What is Prosecco?
Prosecco is an Italian wine, usually (but not always) sparkling. In recent years it has become increasingly popular as an alternative to Champagne. At around £7.80 per bottle, this delightful Italian sparkler is a very frugal fizz.
The difference between Champagne and Prosecco
Champagne is made from the noble triumvirate of Chardonnay, Pinot Noir and Pinot Meunier, while Prosecco is both the name of the wine and the relatively modest grape from which it is made.
The Prosecco vineyards are in two regions to the north of Venice, and the wines have the sparkling, devil-may-care qualities of a Venetian masked ball. Champagne is only grown in the Champagne region of France, and in many countries, including those in the European Union, the name Champagne is legally protected.
How to recognise a good Prosecco
Good sparkling Prosecco – it’s not all fizzy – is light and fresh, perhaps a little aromatic, dry or off-dry and quite low in alcohol (11-12%), with crisp apple and pear flavours. Frizzante on the label means semi-sparkling; Spumante, fully sparkling.
Does Prosecco age well?
Prosecco doesn’t age well; in fact any Prosecco more than two years old should be treated with extreme caution. A bottle I tested stipulated, “Once opened, drink within two hours.”
What should you serve Prosecco with?
The Italians serve it as a chilled aperitivo, occasionally straying into the antipasti, and I’m told it’s good with rich seafood such as calamari and crabmeat.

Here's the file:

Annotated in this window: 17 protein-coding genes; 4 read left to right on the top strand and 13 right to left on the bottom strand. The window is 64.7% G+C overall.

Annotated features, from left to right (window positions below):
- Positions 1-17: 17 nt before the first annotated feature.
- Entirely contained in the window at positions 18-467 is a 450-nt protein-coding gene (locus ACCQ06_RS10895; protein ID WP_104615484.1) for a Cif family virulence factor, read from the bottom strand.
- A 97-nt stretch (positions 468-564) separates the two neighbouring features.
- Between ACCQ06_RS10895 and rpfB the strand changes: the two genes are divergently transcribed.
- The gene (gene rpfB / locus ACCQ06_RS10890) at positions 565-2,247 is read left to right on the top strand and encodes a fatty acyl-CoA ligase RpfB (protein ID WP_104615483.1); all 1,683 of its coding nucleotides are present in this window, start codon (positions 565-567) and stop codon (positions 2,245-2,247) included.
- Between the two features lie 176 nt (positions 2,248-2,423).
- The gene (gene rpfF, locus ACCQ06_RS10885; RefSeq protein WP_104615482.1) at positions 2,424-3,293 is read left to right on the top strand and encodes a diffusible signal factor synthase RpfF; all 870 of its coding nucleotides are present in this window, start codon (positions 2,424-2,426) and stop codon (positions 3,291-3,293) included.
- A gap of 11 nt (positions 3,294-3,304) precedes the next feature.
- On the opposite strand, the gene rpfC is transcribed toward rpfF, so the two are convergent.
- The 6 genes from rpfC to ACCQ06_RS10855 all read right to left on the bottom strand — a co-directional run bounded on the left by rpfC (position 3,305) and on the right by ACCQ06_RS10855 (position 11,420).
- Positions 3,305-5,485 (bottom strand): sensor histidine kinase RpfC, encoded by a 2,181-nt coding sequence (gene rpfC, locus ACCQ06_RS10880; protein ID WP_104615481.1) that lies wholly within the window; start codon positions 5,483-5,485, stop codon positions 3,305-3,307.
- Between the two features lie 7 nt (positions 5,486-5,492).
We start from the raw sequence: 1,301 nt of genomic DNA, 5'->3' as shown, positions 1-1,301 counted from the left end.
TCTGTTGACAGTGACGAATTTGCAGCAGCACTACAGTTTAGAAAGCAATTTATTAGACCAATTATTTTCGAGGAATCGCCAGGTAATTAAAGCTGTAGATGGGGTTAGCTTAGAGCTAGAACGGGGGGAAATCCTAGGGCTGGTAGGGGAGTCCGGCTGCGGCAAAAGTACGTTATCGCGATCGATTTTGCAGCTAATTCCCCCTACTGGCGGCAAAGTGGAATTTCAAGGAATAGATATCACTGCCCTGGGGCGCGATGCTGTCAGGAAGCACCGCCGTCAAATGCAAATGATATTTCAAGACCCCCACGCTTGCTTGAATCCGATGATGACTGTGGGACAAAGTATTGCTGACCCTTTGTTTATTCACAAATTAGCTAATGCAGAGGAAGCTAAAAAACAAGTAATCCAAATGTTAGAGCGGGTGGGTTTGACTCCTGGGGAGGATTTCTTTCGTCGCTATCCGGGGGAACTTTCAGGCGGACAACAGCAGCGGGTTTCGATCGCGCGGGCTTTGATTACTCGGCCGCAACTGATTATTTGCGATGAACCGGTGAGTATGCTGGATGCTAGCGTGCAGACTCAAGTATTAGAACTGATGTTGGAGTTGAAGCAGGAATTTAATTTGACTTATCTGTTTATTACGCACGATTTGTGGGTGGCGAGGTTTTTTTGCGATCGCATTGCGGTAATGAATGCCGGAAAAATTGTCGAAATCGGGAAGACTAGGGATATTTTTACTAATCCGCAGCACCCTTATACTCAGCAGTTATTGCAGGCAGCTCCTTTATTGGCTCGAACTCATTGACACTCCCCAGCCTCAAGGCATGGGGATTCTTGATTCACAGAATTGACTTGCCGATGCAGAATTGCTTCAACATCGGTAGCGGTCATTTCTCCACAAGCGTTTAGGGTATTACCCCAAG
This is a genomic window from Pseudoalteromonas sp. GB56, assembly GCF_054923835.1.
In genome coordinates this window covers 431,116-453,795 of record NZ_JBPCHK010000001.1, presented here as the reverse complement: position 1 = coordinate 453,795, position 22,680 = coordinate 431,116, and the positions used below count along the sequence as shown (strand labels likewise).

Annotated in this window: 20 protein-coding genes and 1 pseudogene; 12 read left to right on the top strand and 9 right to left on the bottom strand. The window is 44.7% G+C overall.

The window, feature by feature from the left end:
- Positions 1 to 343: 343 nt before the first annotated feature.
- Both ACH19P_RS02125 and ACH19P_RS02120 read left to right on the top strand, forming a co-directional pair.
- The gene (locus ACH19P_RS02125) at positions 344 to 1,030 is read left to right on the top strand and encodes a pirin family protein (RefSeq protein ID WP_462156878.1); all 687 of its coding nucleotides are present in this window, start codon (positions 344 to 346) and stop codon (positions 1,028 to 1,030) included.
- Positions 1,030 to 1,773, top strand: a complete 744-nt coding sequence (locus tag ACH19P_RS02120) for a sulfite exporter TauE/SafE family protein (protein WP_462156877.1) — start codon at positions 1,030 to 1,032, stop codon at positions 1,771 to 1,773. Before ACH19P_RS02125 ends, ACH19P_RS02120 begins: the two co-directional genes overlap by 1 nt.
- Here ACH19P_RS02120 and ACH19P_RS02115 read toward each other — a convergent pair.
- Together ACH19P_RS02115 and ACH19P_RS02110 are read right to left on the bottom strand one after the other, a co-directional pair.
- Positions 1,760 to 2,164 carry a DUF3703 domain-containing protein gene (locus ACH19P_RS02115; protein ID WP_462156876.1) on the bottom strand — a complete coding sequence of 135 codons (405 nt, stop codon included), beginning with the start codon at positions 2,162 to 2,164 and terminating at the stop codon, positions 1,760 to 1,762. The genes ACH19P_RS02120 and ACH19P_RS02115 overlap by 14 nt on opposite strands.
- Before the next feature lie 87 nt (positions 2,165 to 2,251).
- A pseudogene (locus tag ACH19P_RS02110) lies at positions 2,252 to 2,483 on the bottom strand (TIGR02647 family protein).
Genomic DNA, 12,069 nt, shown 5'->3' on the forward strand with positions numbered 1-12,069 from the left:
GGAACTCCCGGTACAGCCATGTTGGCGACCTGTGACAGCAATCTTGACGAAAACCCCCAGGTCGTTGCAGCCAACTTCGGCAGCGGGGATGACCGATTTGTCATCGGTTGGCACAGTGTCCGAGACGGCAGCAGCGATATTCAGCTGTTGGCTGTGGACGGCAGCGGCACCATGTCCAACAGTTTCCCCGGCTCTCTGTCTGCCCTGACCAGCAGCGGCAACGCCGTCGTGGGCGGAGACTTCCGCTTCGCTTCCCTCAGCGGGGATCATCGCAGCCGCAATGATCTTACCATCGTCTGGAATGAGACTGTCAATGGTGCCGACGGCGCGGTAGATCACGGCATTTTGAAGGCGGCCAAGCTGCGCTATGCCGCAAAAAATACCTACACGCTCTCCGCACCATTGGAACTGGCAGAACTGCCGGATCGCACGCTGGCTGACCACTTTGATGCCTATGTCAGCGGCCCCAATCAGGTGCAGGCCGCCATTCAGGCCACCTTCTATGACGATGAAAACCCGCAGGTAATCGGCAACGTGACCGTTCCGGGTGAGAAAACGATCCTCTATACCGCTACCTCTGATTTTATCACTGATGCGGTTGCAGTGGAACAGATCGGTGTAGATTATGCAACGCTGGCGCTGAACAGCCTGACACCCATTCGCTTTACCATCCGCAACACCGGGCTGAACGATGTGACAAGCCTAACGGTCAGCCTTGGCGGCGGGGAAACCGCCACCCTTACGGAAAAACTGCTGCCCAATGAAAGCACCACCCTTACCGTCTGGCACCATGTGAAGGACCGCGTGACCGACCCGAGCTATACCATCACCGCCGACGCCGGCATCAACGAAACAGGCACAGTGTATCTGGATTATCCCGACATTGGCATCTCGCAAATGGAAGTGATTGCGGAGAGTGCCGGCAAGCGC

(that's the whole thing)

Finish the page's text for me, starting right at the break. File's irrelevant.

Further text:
How is Prosecco given its fizz?
While Champagne’s second fermentation – the one that gives it sparkle – occurs in the bottle, Prosecco is made by the Charmat method, whereby the second fermentation takes place in a large tank. It’s faster, less labour-intensive and much cheaper. The Champagne method produces wines with a yeasty, biscuity complexity, which is highly prized but rather overpowering in the celebratory cocktail for which Prosecco is famous – the Bellini.
Created in Venice between the wars by Giuseppe Cipriani of Harry’s Bar, a proper Bellini comprises one-third white peach purée topped up with two-thirds sparkling Prosecco – stirred and garnished with a slice of peach. It’s named after the Venetian painter Giovani Bellini, whose works are famous for their sumptuous colours, and the original recipe included a dash of raspberry or cherry juice for a rosy-pink glow.
Funkin Purée makes a ready-made White Peach Bellini Cocktail Mixer, available from selected Waitrose, Selfridges, and Majestic Wine.
To make a Bellinitini, shake 50ml vodka, 25ml peach purée and 25ml peach schnapps with ice, strain into a cocktail glass and add a lemon twist.